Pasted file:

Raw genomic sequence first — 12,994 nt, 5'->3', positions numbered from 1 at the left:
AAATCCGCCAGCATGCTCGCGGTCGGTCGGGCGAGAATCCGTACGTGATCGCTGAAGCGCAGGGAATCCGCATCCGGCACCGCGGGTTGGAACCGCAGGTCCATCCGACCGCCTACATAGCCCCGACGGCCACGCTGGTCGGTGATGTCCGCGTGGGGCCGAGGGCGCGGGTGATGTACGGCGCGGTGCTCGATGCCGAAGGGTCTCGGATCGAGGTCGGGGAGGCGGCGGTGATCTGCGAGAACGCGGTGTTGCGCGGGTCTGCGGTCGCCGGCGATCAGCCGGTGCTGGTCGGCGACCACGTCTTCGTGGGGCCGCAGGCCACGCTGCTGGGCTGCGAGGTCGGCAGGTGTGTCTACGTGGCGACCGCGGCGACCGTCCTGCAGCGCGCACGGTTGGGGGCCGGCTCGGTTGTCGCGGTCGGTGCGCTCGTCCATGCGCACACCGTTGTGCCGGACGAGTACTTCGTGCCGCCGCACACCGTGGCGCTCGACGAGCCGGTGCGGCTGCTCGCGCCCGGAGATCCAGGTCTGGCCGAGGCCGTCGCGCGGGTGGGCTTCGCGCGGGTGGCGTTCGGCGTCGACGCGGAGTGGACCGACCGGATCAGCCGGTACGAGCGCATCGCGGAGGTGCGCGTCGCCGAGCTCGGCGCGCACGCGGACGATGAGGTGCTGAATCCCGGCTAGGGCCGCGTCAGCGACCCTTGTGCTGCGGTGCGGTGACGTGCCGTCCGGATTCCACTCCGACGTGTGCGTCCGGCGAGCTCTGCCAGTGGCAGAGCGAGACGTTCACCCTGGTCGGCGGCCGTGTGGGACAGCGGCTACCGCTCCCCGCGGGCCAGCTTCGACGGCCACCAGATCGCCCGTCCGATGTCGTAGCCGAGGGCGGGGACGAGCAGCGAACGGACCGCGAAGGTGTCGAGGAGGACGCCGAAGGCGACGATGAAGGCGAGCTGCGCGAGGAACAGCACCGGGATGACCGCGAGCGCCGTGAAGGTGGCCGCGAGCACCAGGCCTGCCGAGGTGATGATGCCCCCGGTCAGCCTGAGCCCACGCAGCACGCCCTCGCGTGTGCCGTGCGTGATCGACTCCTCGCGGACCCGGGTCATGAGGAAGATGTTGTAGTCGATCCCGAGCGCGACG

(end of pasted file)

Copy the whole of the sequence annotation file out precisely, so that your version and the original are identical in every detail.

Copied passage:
Raw genomic sequence first — 12,994 nt, 5'->3', positions numbered from 1 at the left:
AAATCCGCCAGCATGCTCGCGGTCGGTCGGGCGAGAATCCGTACGTGATCGCTGAAGCGCAGGGAATCCGCATCCGGCACCGCGGGTTGGAACCGCAGGTCCATCCGACCGCCTACATAGCCCCGACGGCCACGCTGGTCGGTGATGTCCGCGTGGGGCCGAGGGCGCGGGTGATGTACGGCGCGGTGCTCGATGCCGAAGGGTCTCGGATCGAGGTCGGGGAGGCGGCGGTGATCTGCGAGAACGCGGTGTTGCGCGGGTCTGCGGTCGCCGGCGATCAGCCGGTGCTGGTCGGCGACCACGTCTTCGTGGGGCCGCAGGCCACGCTGCTGGGCTGCGAGGTCGGCAGGTGTGTCTACGTGGCGACCGCGGCGACCGTCCTGCAGCGCGCACGGTTGGGGGCCGGCTCGGTTGTCGCGGTCGGTGCGCTCGTCCATGCGCACACCGTTGTGCCGGACGAGTACTTCGTGCCGCCGCACACCGTGGCGCTCGACGAGCCGGTGCGGCTGCTCGCGCCCGGAGATCCAGGTCTGGCCGAGGCCGTCGCGCGGGTGGGCTTCGCGCGGGTGGCGTTCGGCGTCGACGCGGAGTGGACCGACCGGATCAGCCGGTACGAGCGCATCGCGGAGGTGCGCGTCGCCGAGCTCGGCGCGCACGCGGACGATGAGGTGCTGAATCCCGGCTAGGGCCGCGTCAGCGACCCTTGTGCTGCGGTGCGGTGACGTGCCGTCCGGATTCCACTCCGACGTGTGCGTCCGGCGAGCTCTGCCAGTGGCAGAGCGAGACGTTCACCCTGGTCGGCGGCCGTGTGGGACAGCGGCTACCGCTCCCCGCGGGCCAGCTTCGACGGCCACCAGATCGCCCGTCCGATGTCGTAGCCGAGGGCGGGGACGAGCAGCGAACGGACCGCGAAGGTGTCGAGGAGGACGCCGAAGGCGACGATGAAGGCGAGCTGCGCGAGGAACAGCACCGGGATGACCGCGAGCGCCGTGAAGGTGGCCGCGAGCACCAGGCCTGCCGAGGTGATGATGCCCCCGGTCAGCCTGAGCCCACGCAGCACGCCCTCGCGTGTGCCGTGCGTGATCGACTCCTCGCGGACCCGGGTCATGAGGAAGATGTTGTAGTCGATCCCGAGCGCGACG